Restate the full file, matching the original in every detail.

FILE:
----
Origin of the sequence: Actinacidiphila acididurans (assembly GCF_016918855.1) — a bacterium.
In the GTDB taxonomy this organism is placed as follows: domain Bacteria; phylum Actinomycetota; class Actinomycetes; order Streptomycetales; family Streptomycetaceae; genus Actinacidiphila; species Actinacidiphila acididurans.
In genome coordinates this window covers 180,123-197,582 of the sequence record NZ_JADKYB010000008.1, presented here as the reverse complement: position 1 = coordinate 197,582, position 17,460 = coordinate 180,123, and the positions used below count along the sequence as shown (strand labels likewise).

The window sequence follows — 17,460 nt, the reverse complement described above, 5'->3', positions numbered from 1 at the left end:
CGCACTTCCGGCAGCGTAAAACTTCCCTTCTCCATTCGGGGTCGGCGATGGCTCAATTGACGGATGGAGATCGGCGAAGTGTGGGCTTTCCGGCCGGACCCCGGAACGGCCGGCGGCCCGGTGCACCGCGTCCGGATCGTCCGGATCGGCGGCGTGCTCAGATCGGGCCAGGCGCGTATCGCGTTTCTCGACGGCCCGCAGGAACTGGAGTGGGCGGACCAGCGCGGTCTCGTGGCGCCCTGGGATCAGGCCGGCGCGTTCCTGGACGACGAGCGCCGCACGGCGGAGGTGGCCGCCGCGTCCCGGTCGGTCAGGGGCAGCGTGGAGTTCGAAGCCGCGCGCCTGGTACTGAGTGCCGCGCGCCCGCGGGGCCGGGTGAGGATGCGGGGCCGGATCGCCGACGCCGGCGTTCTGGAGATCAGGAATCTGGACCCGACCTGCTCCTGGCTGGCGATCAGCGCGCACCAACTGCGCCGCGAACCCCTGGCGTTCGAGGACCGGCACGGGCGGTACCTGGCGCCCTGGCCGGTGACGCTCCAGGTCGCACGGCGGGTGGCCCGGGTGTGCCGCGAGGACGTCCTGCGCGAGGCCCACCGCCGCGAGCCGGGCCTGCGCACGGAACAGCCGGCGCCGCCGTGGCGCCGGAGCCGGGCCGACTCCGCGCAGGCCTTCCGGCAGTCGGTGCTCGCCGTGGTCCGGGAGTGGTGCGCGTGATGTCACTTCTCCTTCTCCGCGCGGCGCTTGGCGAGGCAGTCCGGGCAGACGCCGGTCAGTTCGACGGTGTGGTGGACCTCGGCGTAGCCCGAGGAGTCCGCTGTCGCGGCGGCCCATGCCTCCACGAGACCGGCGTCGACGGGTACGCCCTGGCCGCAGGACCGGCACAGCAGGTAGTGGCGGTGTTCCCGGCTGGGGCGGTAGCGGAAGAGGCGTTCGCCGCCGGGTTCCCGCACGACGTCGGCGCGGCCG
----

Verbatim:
Origin of the sequence: Actinacidiphila acididurans (assembly GCF_016918855.1) — a bacterium.
In the GTDB taxonomy this organism is placed as follows: domain Bacteria; phylum Actinomycetota; class Actinomycetes; order Streptomycetales; family Streptomycetaceae; genus Actinacidiphila; species Actinacidiphila acididurans.
In genome coordinates this window covers 180,123-197,582 of the sequence record NZ_JADKYB010000008.1, presented here as the reverse complement: position 1 = coordinate 197,582, position 17,460 = coordinate 180,123, and the positions used below count along the sequence as shown (strand labels likewise).

The window sequence follows — 17,460 nt, the reverse complement described above, 5'->3', positions numbered from 1 at the left end:
CGCACTTCCGGCAGCGTAAAACTTCCCTTCTCCATTCGGGGTCGGCGATGGCTCAATTGACGGATGGAGATCGGCGAAGTGTGGGCTTTCCGGCCGGACCCCGGAACGGCCGGCGGCCCGGTGCACCGCGTCCGGATCGTCCGGATCGGCGGCGTGCTCAGATCGGGCCAGGCGCGTATCGCGTTTCTCGACGGCCCGCAGGAACTGGAGTGGGCGGACCAGCGCGGTCTCGTGGCGCCCTGGGATCAGGCCGGCGCGTTCCTGGACGACGAGCGCCGCACGGCGGAGGTGGCCGCCGCGTCCCGGTCGGTCAGGGGCAGCGTGGAGTTCGAAGCCGCGCGCCTGGTACTGAGTGCCGCGCGCCCGCGGGGCCGGGTGAGGATGCGGGGCCGGATCGCCGACGCCGGCGTTCTGGAGATCAGGAATCTGGACCCGACCTGCTCCTGGCTGGCGATCAGCGCGCACCAACTGCGCCGCGAACCCCTGGCGTTCGAGGACCGGCACGGGCGGTACCTGGCGCCCTGGCCGGTGACGCTCCAGGTCGCACGGCGGGTGGCCCGGGTGTGCCGCGAGGACGTCCTGCGCGAGGCCCACCGCCGCGAGCCGGGCCTGCGCACGGAACAGCCGGCGCCGCCGTGGCGCCGGAGCCGGGCCGACTCCGCGCAGGCCTTCCGGCAGTCGGTGCTCGCCGTGGTCCGGGAGTGGTGCGCGTGATGTCACTTCTCCTTCTCCGCGCGGCGCTTGGCGAGGCAGTCCGGGCAGACGCCGGTCAGTTCGACGGTGTGGTGGACCTCGGCGTAGCCCGAGGAGTCCGCTGTCGCGGCGGCCCATGCCTCCACGAGACCGGCGTCGACGGGTACGCCCTGGCCGCAGGACCGGCACAGCAGGTAGTGGCGGTGTTCCCGGCTGGGGCGGTAGCGGAAGAGGCGTTCGCCGCCGGGTTCCCGCACGACGTCGGCGCGGCCG